The following guest article is from Dan Puterbaugh, Attorney and Evangelist, Adobe.
Passwords are a persistent problem. People forget them, share them and write them on Post-its. Clearly, strings of characters are an imperfect method of authentication. The next wave of identity management will be biometric— at least, that’s what we’ve been hearing for the past 15 years. But biometric identity authentication has never really gained traction, and for that, we should probably be grateful.
Authentication methods fall into three categories: something you know, something you have or something you are. Something you know is usually a password, something you have is a physical token such as a fob or an app on a mobile device and something you are might be a fingerprint or an eyeball.
An iris scanner in every home?
Best practice today is to use multi-factor authentication (MFA), which is two or more types of authentication. MFA in a consumer environment usually requires two of something you know, since it’s impractical to expect every customer to own a fob or submit a fingerprint to access each of their online accounts.
A typical application in use by banks requires accountholders to associate a photographic image with their account in addition to supplying a password. Another form of two-factor something you know is when a website texts a code to a user’s phone, which then must be entered along with a password.
Biometric data is a category that’s difficult to apply in B2C markets. The first difficulty is capturing the initial data; it’s unrealistic to expect customers to appear in person at a facility to record their fingerprint or get their eyes scanned.
After that, of course, is the challenge of using that data in everyday transactions. Ordinary people don’t have iris scanners in their homes. Ordinary people do, however, have smart phones. Is that the solution to bringing two-factor authentication to the mass market?
This is how urban myths begin
The Chaos Computer Club, a group of German hackers, were apparently able to crack into an iPhone 5S just two days after the device’s release by photographing a fingerprint left on a glass surface, and then transferring the image to a thin film placed over a live finger and pressing the Home button.
Along the same lines, the hosts of "MythBusters" claimed to have achieved the same goal by creating a fingerprint using latex and ballistic gel, although security researchers called foul on that endeavor.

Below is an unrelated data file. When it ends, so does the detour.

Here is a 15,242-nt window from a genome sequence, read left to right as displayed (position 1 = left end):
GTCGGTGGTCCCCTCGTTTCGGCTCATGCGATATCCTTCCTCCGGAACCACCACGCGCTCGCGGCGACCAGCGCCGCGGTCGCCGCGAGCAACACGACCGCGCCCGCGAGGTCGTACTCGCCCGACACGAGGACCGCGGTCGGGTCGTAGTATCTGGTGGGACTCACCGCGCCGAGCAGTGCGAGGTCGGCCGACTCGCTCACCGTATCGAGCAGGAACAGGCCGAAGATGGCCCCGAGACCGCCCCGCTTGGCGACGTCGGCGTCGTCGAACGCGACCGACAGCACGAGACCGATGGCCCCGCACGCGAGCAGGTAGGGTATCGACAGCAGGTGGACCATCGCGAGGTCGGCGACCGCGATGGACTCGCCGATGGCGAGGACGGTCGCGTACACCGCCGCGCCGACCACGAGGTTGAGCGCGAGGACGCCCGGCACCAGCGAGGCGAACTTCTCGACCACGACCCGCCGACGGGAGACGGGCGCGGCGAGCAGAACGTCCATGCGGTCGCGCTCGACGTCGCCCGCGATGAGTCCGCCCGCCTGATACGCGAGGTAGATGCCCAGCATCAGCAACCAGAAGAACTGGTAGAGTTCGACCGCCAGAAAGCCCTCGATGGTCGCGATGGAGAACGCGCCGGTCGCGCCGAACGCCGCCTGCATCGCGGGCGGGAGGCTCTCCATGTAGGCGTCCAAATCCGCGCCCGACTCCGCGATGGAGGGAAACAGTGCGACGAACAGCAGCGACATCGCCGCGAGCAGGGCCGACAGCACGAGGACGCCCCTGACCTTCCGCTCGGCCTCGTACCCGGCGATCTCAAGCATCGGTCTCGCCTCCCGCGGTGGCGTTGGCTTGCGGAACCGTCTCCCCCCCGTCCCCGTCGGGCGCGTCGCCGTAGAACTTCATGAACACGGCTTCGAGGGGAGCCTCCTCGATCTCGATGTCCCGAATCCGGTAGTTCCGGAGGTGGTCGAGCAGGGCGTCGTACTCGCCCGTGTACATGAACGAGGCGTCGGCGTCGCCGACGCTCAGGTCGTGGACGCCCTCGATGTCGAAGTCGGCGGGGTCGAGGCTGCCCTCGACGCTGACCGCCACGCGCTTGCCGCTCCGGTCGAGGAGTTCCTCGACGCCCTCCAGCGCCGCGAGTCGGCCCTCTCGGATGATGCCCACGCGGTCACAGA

What’s important to note about researchers’ protest is that the lock the "MythBusters" claimed to crack required more than just a fingerprint: biometric locks also measure galvanic skin response, body temperature, and other signs of life, so an evil-doer would not be able to simply cut off the finger of somebody with authorization and use it to enter a room.
Yes, security professionals are paid to think of possibilities like that. In fact, iris and retinal scans are considered more secure than fingerprints because it’s a lot harder to remove a person’s eyeball than it is to slice off a finger.
Biometric is still bits and bytes
Bodily harm is certainly the most gruesome vulnerability possible in biometric authentication, but it’s not the most likely. Biometric authentication can be hacked in the usual way, because once a scan is created of a fingerprint, iris or retina, that scan is stored as computer-readable language in a database.
The scans are only as secure as the database they’re stored in or the encryption they’re subjected to, and we have seen repeatedly that no database or encryption is completely secure.
That’s concerning, because the ramifications of stolen biometric data are worse than those of stolen passwords. After a suspected breach, users are directed to change their passwords — but nobody can be issued a new fingerprint or retina. Once that data is stolen, its owner can never be authenticated again, at least with that data, with any level of confidence.
Keeping ahead of hackers is a process
Because people can’t revoke the structures of their fingers or eyeballs, biometric authentication is always going to carry a level of risk. Of course, just like any form of authentication, it’s more trustworthy in conjunction with another form, such as a PIN (something you know) or an app (something you have).
However, if biometric data is risky due to its irrevocability, then the question is whether it’s wise to use it at all. The point of multi-factor authentication isn’t to provide a trustworthy form of authentication in combination with a less trustworthy form of authentication; it’s to provide two equally trustworthy forms.
But we have to do something. At this point in our technological evolution, it’s ridiculous to even point out how much business we do on the web, both as companies and consumers.
Everybody knows that identity theft is no longer epitomized by an individual having their credit rating destroyed; identity theft costs enterprises many millions of dollars in penalties, lawsuits and loss of intellectual property, and costs governments millions in tax fraud. Identity theft is big money, and big money attracts clever evildoers by the swarm.
Security innovators are looking at ways to use biometric data more securely, such as capturing a person’s facial expressions, vocal quality and even DNA. Whatever the next phase of identity authentications turns out to be, it won’t be the ultimate answer; rather, it will be the next phase in what’s certain to be a long string of phases intended to keep us a step ahead of hackers.